Although they exchange user data with other parties, matchmaking companies often claim not to sell their customers' personal information. However, this does not rule out the possibility of security flaws. And here is the one troubling example: according to Ars Technica, a glitch in the chat feature of the dating app Jack'd allowed users' photographs sent as "private" on the open network to be viewed. On Tinder, a security hole created by vulnerabilities with both the Facebook network and Tinder's login mechanism enables trackers to take over accounts using only a person's mobile number.

 

Another point to consider is that your conversations on these apps may be turned across to the state or security agencies. Such sites' privacy regulations, like those of many other internet platforms, often say that they might release your data in response to a legal request, such as a court ruling.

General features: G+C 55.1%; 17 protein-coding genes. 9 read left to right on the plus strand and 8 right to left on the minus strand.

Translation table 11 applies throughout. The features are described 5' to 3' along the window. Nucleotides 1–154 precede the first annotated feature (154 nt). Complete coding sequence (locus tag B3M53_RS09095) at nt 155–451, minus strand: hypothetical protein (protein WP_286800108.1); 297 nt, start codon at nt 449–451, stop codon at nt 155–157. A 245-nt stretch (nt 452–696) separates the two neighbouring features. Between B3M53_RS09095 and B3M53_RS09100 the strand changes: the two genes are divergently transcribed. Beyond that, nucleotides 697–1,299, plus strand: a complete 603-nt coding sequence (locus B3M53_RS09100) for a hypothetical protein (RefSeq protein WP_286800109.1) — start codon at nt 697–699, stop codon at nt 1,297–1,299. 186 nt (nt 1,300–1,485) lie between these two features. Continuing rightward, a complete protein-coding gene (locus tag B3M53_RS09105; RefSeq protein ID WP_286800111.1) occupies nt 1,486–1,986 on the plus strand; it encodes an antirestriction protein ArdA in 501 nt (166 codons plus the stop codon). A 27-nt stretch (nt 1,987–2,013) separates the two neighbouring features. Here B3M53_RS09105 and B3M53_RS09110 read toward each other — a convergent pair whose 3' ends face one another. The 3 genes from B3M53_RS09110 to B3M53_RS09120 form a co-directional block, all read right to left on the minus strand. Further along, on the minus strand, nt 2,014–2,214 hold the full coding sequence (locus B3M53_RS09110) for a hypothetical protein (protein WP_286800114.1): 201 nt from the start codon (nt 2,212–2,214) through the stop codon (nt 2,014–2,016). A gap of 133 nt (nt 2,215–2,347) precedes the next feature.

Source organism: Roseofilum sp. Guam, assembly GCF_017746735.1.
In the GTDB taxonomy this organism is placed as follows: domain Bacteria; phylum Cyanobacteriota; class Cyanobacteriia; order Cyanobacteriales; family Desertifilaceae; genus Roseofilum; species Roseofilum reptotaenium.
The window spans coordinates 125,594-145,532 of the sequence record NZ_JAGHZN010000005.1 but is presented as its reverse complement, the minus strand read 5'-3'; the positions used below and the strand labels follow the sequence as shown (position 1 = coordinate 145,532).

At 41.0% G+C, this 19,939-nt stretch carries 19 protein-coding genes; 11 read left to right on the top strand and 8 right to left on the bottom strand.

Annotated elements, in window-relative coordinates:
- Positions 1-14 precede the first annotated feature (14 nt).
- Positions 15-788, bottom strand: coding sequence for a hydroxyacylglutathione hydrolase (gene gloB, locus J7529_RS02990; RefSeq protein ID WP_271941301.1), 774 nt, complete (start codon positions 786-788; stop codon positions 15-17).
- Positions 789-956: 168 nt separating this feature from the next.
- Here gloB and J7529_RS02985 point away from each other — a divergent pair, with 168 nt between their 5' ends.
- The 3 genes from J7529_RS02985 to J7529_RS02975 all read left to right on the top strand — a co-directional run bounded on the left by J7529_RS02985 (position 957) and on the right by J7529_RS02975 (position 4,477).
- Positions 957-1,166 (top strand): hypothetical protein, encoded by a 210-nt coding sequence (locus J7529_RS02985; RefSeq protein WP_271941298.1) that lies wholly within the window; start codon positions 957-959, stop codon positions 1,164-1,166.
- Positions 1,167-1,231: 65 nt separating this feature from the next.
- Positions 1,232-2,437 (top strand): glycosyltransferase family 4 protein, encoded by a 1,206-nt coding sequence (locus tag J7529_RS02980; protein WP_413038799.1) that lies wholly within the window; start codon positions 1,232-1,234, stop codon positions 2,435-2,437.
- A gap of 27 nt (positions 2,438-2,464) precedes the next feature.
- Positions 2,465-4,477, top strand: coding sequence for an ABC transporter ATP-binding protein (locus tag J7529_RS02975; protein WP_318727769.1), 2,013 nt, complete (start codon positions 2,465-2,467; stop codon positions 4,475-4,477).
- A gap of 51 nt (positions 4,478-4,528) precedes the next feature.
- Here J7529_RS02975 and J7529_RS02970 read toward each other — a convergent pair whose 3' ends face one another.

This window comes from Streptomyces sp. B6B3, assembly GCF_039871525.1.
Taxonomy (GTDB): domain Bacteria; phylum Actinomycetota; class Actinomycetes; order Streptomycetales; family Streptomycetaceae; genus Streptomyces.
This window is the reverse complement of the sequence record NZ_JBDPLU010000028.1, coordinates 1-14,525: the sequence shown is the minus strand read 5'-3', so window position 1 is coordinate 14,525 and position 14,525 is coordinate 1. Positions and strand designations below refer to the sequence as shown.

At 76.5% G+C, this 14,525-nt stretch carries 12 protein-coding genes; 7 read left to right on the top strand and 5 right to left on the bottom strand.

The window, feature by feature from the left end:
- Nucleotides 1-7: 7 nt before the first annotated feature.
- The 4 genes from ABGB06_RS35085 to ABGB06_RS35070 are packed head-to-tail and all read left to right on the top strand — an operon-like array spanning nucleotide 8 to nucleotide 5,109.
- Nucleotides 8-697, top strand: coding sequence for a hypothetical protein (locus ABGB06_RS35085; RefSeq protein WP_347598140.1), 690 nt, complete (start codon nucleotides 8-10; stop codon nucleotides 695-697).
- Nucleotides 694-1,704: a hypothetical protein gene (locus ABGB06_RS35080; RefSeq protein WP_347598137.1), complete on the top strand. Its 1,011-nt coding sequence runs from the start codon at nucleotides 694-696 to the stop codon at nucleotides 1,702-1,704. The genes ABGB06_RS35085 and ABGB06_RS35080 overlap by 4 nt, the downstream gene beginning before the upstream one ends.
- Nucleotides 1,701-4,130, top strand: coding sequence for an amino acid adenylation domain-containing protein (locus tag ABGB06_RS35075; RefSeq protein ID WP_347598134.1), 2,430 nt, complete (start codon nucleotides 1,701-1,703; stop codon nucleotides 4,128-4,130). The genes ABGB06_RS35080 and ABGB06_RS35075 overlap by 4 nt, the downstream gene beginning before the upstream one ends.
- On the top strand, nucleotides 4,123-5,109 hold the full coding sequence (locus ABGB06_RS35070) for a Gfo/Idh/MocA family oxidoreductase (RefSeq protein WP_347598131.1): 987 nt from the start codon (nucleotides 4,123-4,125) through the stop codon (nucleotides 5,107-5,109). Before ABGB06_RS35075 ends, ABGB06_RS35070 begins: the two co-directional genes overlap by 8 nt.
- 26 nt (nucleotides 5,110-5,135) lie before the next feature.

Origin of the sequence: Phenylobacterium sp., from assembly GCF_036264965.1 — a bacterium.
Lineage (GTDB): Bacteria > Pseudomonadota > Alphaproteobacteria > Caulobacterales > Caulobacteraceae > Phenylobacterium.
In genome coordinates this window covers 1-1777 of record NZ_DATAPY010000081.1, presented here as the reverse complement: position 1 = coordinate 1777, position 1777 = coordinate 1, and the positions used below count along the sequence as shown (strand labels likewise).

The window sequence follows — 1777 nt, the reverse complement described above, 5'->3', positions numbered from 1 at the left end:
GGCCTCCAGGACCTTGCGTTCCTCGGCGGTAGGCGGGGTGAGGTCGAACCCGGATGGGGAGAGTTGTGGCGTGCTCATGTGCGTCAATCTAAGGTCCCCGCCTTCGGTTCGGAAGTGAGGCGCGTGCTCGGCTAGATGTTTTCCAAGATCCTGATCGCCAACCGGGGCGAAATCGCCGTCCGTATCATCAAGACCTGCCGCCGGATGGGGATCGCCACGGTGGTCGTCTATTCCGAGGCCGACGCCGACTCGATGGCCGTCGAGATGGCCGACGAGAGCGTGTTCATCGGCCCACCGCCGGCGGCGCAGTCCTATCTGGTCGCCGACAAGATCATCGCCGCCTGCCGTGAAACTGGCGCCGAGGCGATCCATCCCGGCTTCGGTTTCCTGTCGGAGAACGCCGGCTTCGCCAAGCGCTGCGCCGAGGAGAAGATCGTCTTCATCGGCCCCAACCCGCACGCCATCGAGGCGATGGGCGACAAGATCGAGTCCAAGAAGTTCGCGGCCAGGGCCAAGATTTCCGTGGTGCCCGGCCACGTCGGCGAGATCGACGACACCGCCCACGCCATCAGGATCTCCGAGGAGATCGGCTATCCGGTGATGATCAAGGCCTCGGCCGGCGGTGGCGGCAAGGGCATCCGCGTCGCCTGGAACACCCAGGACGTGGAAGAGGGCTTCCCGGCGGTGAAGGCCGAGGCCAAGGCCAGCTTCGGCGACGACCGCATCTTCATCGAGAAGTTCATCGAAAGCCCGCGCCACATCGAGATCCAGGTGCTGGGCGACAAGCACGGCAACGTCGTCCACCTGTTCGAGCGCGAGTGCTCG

How is My Data Used to Suggest Matches?

Although we do not know how well these various algorithms function, there seem to be a few similar threads. Many dating apps are likely to utilize the data you provide to enhance their matching technique. Moreover, who you've loved in the past might influence your proposed matches in the future. Lastly, whereas these services are frequently free, their premium add-on capabilities might complement the algorithm's default findings.

 

Consider Tinder, one of the most popular dating applications in the United States. Its analytics depend on data you supply with the site as well as data on "your usage of the service," such as your behavior and geolocation. When pairing you with individuals, "every time your profile is Liked or swiped left" is also taken into account. This is how other services, such as OkCupid characterize their matching algorithms. However, on Tinder, you can purchase more "Super Likes," which can increase your chances of getting a match.